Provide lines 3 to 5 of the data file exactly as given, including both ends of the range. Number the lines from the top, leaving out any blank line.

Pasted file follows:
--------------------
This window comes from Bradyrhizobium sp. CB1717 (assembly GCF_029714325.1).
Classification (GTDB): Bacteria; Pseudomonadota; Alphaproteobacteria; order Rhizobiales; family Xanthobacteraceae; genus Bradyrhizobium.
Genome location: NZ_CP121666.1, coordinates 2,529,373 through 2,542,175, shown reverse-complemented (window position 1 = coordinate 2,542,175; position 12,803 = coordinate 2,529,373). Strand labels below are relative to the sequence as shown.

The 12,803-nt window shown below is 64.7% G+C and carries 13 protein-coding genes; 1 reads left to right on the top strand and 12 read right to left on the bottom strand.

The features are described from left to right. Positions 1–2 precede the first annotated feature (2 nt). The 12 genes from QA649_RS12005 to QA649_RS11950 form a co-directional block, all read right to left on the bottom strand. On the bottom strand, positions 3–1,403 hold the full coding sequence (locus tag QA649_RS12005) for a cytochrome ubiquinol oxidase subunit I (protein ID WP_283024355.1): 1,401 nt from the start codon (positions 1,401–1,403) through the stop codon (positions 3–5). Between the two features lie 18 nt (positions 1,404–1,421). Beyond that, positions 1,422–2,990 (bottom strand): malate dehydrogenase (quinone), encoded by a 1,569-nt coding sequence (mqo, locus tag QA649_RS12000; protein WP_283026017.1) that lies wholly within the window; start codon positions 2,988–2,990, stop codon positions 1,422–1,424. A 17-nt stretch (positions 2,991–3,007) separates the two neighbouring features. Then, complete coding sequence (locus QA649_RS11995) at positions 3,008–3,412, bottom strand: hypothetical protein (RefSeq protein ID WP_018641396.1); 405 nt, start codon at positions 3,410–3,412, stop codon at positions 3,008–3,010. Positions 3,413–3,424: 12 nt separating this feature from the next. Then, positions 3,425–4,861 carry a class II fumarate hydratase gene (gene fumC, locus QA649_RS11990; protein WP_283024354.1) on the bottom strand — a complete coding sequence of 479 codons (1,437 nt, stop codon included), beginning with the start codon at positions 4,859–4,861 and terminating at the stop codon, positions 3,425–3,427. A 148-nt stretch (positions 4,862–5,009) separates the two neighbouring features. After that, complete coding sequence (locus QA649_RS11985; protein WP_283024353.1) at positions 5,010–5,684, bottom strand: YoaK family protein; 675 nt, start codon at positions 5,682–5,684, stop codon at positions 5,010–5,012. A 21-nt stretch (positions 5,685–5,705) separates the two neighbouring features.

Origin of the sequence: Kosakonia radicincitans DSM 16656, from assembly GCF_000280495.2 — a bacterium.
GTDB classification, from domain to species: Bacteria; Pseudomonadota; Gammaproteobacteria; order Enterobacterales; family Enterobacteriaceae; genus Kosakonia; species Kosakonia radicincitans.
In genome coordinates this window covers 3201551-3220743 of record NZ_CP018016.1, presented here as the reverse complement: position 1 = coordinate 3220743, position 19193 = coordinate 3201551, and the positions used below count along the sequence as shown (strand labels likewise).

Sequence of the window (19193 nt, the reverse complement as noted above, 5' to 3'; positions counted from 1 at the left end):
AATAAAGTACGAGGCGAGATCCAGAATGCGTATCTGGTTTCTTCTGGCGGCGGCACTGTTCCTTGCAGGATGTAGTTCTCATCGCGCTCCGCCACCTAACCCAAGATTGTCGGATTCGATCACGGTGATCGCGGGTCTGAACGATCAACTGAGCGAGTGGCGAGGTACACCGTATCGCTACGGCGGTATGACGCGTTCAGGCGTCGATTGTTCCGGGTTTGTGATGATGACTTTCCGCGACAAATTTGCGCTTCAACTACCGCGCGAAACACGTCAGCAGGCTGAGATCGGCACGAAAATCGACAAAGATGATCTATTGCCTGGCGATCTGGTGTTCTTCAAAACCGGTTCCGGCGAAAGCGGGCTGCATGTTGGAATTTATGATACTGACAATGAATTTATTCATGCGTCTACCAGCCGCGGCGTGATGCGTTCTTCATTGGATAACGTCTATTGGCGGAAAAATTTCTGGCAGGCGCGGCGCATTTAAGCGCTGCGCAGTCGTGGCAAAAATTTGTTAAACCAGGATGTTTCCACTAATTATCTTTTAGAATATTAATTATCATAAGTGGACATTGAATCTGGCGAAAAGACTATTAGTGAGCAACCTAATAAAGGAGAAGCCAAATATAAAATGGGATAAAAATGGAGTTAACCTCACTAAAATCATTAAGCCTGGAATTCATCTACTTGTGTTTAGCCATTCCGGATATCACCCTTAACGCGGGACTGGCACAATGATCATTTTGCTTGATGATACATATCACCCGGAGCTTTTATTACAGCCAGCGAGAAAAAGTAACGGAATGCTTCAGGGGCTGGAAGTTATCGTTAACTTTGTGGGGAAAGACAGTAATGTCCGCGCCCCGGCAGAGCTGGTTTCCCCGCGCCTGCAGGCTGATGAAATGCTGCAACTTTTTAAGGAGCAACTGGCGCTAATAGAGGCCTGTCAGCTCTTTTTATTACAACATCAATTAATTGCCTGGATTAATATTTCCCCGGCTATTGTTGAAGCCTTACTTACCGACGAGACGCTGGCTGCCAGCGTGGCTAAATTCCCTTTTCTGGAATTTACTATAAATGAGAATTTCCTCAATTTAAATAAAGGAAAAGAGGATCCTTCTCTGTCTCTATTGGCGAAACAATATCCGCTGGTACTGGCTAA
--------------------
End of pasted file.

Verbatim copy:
Genome location: NZ_CP121666.1, coordinates 2,529,373 through 2,542,175, shown reverse-complemented (window position 1 = coordinate 2,542,175; position 12,803 = coordinate 2,529,373). Strand labels below are relative to the sequence as shown.

The 12,803-nt window shown below is 64.7% G+C and carries 13 protein-coding genes; 1 reads left to right on the top strand and 12 read right to left on the bottom strand.

The features are described from left to right. Positions 1–2 precede the first annotated feature (2 nt). The 12 genes from QA649_RS12005 to QA649_RS11950 form a co-directional block, all read right to left on the bottom strand. On the bottom strand, positions 3–1,403 hold the full coding sequence (locus tag QA649_RS12005) for a cytochrome ubiquinol oxidase subunit I (protein ID WP_283024355.1): 1,401 nt from the start codon (positions 1,401–1,403) through the stop codon (positions 3–5). Between the two features lie 18 nt (positions 1,404–1,421). Beyond that, positions 1,422–2,990 (bottom strand): malate dehydrogenase (quinone), encoded by a 1,569-nt coding sequence (mqo, locus tag QA649_RS12000; protein WP_283026017.1) that lies wholly within the window; start codon positions 2,988–2,990, stop codon positions 1,422–1,424. A 17-nt stretch (positions 2,991–3,007) separates the two neighbouring features. Then, complete coding sequence (locus QA649_RS11995) at positions 3,008–3,412, bottom strand: hypothetical protein (RefSeq protein ID WP_018641396.1); 405 nt, start codon at positions 3,410–3,412, stop codon at positions 3,008–3,010. Positions 3,413–3,424: 12 nt separating this feature from the next. Then, positions 3,425–4,861 carry a class II fumarate hydratase gene (gene fumC, locus QA649_RS11990; protein WP_283024354.1) on the bottom strand — a complete coding sequence of 479 codons (1,437 nt, stop codon included), beginning with the start codon at positions 4,859–4,861 and terminating at the stop codon, positions 3,425–3,427. A 148-nt stretch (positions 4,862–5,009) separates the two neighbouring features. After that, complete coding sequence (locus QA649_RS11985; protein WP_283024353.1) at positions 5,010–5,684, bottom strand: YoaK family protein; 675 nt, start codon at positions 5,682–5,684, stop codon at positions 5,010–5,012. A 21-nt stretch (positions 5,685–5,705) separates the two neighbouring features.